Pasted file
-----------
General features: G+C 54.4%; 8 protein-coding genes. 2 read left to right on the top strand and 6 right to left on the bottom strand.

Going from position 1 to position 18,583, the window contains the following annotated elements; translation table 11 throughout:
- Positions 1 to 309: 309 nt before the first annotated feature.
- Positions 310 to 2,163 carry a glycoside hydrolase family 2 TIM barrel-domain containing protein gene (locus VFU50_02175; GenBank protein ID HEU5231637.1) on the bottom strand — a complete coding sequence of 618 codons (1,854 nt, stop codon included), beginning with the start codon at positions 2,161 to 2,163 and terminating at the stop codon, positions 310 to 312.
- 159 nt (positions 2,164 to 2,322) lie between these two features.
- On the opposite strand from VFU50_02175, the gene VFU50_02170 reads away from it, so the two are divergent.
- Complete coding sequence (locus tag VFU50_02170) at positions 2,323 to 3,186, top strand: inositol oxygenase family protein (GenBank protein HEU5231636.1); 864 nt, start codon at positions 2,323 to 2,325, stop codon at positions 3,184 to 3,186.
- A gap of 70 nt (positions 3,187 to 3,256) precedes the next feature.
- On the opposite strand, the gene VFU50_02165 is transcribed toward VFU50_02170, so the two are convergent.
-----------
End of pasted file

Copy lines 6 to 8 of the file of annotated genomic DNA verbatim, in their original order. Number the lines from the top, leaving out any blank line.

- On the opposite strand from VFU50_02175, the gene VFU50_02170 reads away from it, so the two are divergent.
- Complete coding sequence (locus tag VFU50_02170) at positions 2,323 to 3,186, top strand: inositol oxygenase family protein (GenBank protein HEU5231636.1); 864 nt, start codon at positions 2,323 to 2,325, stop codon at positions 3,184 to 3,186.
- A gap of 70 nt (positions 3,187 to 3,256) precedes the next feature.